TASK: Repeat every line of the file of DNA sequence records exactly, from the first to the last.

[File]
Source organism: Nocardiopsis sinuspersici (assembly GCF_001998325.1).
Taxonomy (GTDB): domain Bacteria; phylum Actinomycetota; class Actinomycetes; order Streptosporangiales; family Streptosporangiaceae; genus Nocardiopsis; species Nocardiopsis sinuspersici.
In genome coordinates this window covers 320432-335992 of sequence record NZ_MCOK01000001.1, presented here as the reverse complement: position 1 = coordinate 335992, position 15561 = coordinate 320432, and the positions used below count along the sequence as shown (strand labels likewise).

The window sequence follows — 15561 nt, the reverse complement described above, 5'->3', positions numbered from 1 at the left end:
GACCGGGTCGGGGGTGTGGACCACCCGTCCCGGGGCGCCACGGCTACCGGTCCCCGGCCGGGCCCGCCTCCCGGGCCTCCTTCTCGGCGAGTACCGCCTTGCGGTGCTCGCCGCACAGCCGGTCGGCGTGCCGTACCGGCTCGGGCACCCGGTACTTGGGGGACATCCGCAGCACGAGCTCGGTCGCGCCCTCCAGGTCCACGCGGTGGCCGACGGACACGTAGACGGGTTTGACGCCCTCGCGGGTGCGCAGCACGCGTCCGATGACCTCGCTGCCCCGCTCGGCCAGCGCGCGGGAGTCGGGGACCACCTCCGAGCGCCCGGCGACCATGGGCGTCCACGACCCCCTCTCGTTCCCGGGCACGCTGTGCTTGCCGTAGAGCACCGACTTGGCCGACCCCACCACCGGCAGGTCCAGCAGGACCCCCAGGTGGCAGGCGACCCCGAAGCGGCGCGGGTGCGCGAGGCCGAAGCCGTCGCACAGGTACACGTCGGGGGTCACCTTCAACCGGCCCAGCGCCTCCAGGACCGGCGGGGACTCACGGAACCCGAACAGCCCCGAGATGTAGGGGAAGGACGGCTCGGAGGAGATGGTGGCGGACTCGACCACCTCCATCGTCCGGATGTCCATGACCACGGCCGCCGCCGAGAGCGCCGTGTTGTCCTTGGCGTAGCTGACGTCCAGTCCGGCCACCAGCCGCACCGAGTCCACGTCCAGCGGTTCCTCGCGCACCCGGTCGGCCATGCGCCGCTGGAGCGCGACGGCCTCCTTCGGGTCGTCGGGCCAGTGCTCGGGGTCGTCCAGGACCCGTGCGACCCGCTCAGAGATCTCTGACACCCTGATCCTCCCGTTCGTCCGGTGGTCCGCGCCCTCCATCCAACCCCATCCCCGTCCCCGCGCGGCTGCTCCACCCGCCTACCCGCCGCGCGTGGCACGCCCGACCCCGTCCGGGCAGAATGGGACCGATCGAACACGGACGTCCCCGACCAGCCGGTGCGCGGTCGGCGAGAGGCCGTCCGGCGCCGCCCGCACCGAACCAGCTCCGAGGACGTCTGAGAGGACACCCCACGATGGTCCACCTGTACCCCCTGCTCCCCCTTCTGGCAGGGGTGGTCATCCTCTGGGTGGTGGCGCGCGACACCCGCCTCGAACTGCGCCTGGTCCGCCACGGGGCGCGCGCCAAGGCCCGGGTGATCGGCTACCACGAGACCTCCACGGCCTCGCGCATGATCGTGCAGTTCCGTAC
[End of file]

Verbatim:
Source organism: Nocardiopsis sinuspersici (assembly GCF_001998325.1).
Taxonomy (GTDB): domain Bacteria; phylum Actinomycetota; class Actinomycetes; order Streptosporangiales; family Streptosporangiaceae; genus Nocardiopsis; species Nocardiopsis sinuspersici.
In genome coordinates this window covers 320432-335992 of sequence record NZ_MCOK01000001.1, presented here as the reverse complement: position 1 = coordinate 335992, position 15561 = coordinate 320432, and the positions used below count along the sequence as shown (strand labels likewise).

The window sequence follows — 15561 nt, the reverse complement described above, 5'->3', positions numbered from 1 at the left end:
GACCGGGTCGGGGGTGTGGACCACCCGTCCCGGGGCGCCACGGCTACCGGTCCCCGGCCGGGCCCGCCTCCCGGGCCTCCTTCTCGGCGAGTACCGCCTTGCGGTGCTCGCCGCACAGCCGGTCGGCGTGCCGTACCGGCTCGGGCACCCGGTACTTGGGGGACATCCGCAGCACGAGCTCGGTCGCGCCCTCCAGGTCCACGCGGTGGCCGACGGACACGTAGACGGGTTTGACGCCCTCGCGGGTGCGCAGCACGCGTCCGATGACCTCGCTGCCCCGCTCGGCCAGCGCGCGGGAGTCGGGGACCACCTCCGAGCGCCCGGCGACCATGGGCGTCCACGACCCCCTCTCGTTCCCGGGCACGCTGTGCTTGCCGTAGAGCACCGACTTGGCCGACCCCACCACCGGCAGGTCCAGCAGGACCCCCAGGTGGCAGGCGACCCCGAAGCGGCGCGGGTGCGCGAGGCCGAAGCCGTCGCACAGGTACACGTCGGGGGTCACCTTCAACCGGCCCAGCGCCTCCAGGACCGGCGGGGACTCACGGAACCCGAACAGCCCCGAGATGTAGGGGAAGGACGGCTCGGAGGAGATGGTGGCGGACTCGACCACCTCCATCGTCCGGATGTCCATGACCACGGCCGCCGCCGAGAGCGCCGTGTTGTCCTTGGCGTAGCTGACGTCCAGTCCGGCCACCAGCCGCACCGAGTCCACGTCCAGCGGTTCCTCGCGCACCCGGTCGGCCATGCGCCGCTGGAGCGCGACGGCCTCCTTCGGGTCGTCGGGCCAGTGCTCGGGGTCGTCCAGGACCCGTGCGACCCGCTCAGAGATCTCTGACACCCTGATCCTCCCGTTCGTCCGGTGGTCCGCGCCCTCCATCCAACCCCATCCCCGTCCCCGCGCGGCTGCTCCACCCGCCTACCCGCCGCGCGTGGCACGCCCGACCCCGTCCGGGCAGAATGGGACCGATCGAACACGGACGTCCCCGACCAGCCGGTGCGCGGTCGGCGAGAGGCCGTCCGGCGCCGCCCGCACCGAACCAGCTCCGAGGACGTCTGAGAGGACACCCCACGATGGTCCACCTGTACCCCCTGCTCCCCCTTCTGGCAGGGGTGGTCATCCTCTGGGTGGTGGCGCGCGACACCCGCCTCGAACTGCGCCTGGTCCGCCACGGGGCGCGCGCCAAGGCCCGGGTGATCGGCTACCACGAGACCTCCACGGCCTCGCGCATGATCGTGCAGTTCCGTAC